Tuesday, November 27, 2007

Since it IS Apartheid, what should we do? Part 5

As I mentioned in previous posts, recently on the Israel Palestine Forum there have been a number of comments posted on the topic Palestine: Occupation not Apartheid. I have argued that it is apartheid. I am posting excerpts from some of my posts where I suggest that international law be used since it says that apartheid is a crime against humanity.

Quote from X
And who exactly would be that court of justice, if I may ask? And even if they did actually create that miracle and come out with some judgment, who would enforce it?

Here is part 2 of my response - another potential "court of justice" to appeal to about the apartheid policy of the Government of Israel.

(NOTE – the resource I used for much of this is Wikipedia so please feel free to provide interpretations, comments, corrections, etc.)

Established in 1945 by the UN Charter, the Court began work in 1946. The Statute of the International Court of Justice is the main constitutional document constituting and regulating the Court. In this case, unlike the International Criminal Court, all 192 UN members are automatically parties to the Court's statute.

However, being a party to the statute does not automatically give the Court jurisdiction over disputes involving those parties. The issue of jurisdiction is considered in the two types of ICJ cases: contentious issues and advisory opinions.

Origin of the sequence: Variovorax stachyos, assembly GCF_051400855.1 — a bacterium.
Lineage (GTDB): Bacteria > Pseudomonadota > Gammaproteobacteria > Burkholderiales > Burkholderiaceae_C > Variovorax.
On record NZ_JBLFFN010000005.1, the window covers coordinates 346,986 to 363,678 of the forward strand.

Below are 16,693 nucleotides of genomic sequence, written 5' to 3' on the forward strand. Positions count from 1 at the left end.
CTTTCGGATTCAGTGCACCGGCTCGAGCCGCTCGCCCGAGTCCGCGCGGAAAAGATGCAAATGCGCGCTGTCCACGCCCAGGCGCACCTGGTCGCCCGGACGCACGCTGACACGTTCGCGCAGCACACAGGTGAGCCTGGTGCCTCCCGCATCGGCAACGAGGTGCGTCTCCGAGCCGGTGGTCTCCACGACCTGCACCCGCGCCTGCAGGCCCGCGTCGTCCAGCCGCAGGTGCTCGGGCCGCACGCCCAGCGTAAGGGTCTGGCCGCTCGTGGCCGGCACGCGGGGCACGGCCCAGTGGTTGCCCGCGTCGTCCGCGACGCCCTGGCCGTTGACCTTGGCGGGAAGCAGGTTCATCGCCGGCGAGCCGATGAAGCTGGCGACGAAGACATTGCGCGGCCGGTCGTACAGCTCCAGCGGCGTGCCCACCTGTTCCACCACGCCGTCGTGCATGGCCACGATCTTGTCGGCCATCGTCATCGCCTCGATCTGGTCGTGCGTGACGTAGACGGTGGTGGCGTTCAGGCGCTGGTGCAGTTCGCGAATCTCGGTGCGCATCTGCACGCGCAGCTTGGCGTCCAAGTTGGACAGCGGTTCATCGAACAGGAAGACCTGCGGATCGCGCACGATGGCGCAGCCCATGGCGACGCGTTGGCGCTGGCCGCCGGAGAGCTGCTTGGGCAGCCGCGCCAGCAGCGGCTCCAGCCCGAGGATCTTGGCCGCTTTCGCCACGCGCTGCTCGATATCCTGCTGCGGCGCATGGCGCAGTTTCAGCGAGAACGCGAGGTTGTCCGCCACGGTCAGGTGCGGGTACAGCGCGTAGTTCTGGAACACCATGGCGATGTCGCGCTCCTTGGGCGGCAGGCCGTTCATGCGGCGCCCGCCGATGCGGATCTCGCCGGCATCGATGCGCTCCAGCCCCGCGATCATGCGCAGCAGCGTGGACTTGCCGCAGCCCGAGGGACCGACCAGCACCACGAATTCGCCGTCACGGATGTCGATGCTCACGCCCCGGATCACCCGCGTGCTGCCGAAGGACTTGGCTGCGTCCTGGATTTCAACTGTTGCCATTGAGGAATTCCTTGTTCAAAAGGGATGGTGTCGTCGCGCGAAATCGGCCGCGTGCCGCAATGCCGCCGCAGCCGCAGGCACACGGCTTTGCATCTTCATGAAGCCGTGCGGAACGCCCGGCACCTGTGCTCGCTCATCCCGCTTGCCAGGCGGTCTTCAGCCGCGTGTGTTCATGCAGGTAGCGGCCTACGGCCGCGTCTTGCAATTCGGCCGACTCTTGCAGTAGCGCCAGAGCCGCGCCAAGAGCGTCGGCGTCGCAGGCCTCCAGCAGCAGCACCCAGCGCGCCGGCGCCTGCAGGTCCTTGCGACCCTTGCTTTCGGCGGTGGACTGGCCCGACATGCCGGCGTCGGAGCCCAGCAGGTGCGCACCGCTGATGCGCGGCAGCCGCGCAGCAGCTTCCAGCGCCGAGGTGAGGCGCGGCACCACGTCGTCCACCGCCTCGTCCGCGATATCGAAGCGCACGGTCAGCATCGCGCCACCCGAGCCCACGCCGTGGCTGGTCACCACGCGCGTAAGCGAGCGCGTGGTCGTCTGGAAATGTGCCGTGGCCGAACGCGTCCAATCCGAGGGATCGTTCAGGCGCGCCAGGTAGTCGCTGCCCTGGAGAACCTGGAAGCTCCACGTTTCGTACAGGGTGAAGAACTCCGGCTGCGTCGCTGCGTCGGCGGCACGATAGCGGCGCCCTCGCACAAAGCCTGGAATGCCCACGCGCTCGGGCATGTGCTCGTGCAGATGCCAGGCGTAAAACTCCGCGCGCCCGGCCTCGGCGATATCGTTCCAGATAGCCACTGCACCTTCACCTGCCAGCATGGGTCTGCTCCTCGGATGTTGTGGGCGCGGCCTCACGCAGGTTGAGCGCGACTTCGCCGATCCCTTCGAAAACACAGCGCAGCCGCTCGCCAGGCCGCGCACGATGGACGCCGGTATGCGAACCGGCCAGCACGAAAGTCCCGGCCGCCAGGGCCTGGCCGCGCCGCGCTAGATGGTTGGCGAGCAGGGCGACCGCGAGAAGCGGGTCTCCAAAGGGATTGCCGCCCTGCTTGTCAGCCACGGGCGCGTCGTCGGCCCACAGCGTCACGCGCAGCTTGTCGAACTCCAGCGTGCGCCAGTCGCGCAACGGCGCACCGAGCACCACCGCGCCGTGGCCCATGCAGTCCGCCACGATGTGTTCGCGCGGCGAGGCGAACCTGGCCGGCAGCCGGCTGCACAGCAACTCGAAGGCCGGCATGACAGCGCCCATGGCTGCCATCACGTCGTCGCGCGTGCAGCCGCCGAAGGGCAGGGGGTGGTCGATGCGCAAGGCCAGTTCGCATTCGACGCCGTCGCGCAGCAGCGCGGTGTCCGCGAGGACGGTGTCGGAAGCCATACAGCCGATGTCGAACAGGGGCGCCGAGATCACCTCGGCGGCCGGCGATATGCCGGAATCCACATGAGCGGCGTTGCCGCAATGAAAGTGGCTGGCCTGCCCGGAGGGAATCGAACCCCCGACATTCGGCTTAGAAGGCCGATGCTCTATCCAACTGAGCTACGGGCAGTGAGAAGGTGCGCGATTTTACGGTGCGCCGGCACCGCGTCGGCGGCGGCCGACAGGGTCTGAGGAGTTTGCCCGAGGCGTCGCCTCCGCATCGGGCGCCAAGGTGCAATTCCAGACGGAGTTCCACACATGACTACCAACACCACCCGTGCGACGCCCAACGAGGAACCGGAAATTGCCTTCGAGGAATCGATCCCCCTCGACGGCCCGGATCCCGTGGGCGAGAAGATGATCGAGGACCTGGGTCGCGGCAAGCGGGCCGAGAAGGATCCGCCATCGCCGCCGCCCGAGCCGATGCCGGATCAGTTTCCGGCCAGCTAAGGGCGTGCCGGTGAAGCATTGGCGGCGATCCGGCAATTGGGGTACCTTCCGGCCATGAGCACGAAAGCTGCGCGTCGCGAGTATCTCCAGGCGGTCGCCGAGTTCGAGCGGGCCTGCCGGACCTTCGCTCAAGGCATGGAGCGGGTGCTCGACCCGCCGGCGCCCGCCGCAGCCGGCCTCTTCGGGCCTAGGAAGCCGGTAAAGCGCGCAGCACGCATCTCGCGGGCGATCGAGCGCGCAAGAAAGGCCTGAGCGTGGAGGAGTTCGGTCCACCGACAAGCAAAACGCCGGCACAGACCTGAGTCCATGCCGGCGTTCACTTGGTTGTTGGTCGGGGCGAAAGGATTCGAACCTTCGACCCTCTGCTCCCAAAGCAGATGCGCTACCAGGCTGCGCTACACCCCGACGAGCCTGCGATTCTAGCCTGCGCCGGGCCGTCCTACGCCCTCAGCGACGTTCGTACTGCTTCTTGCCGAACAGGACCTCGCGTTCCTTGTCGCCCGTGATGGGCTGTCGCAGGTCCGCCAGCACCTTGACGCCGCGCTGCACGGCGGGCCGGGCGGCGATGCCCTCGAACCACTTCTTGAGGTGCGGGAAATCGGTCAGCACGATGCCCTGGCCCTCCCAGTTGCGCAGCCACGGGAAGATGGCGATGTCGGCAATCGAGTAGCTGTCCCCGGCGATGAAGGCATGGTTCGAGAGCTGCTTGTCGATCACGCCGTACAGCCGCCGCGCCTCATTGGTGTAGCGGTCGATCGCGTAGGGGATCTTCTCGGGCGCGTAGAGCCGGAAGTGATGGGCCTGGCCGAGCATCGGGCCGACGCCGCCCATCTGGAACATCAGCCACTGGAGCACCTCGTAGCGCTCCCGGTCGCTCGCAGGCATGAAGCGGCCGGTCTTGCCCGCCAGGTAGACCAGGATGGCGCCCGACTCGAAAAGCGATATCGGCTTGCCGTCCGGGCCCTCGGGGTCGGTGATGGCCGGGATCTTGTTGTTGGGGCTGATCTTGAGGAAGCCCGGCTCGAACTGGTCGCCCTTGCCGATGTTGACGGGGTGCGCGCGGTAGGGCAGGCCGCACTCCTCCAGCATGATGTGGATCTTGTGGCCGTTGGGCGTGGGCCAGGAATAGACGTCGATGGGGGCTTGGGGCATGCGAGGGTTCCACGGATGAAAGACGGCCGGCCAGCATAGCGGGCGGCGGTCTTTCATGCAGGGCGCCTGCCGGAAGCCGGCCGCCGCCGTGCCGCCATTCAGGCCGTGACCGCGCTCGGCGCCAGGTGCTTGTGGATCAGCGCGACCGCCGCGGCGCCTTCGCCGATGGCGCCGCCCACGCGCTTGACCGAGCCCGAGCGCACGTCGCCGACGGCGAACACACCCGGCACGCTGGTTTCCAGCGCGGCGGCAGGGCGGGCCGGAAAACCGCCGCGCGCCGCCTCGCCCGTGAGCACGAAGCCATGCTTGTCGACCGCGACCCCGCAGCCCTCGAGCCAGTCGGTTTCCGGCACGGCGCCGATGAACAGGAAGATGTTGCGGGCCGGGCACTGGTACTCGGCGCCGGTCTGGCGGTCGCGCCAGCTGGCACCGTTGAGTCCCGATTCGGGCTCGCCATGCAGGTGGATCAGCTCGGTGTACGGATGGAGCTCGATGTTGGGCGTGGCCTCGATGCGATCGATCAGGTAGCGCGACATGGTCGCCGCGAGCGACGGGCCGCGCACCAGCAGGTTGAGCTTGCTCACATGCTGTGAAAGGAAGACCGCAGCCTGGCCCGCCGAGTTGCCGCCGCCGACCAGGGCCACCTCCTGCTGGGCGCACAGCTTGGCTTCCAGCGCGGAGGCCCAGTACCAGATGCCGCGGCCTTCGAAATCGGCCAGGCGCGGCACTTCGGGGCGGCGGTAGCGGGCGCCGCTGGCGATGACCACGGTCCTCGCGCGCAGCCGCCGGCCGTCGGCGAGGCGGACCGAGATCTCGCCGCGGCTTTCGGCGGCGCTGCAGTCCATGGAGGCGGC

In contentious cases, the ICJ produces a binding ruling only between states that agree to submit to the ruling of the court. Only states may be parties in contentious cases. Since the Palestinians do not have a State, the Palestinians cannot be a party. Even if it were or even if another State filed a case over the issue of apartheid, there is no doubt that the Government of Israel would NOT agree to let the International Court of Justice have jurisdiction.

In addition, if a judgment were entered against the Government of Israel in a contentious case and it refused to comply, the matter could be taken before the Security Council for enforcement. However, while Article 94 establishes the duty of all UN members to comply with decisions of the Court involving them, one problem is that if the judgment is against one of the permanent five members of the Security Council or its allies, any resolution on enforcement would then be vetoed. This occurred, for example, after the Nicaragua v. United States case, when Nicaragua brought before the Security Council the issue of the U.S.'s non-compliance with the Court's decision that called on the U.S. to "cease and to refrain" from the "unlawful use of force" against the government of Nicaragua saying that the United States was "in breach of its obligation under the Treaty of Friendship with Nicaragua not to use force against Nicaragua" and ordered the United States to pay war reparations.

Furthermore, if the Security Council refuses to enforce a judgment against any other state, there is no method of forcing the state to comply.

In addition, although the Government of the United States had previously accepted the Court's compulsory jurisdiction upon its creation in 1946, it withdrew its acceptance following the Court's judgment in the Nicaragua case in 1984

No doubt a judgment against the Government of Israel would at the present time be met by a veto by the Government of the United States.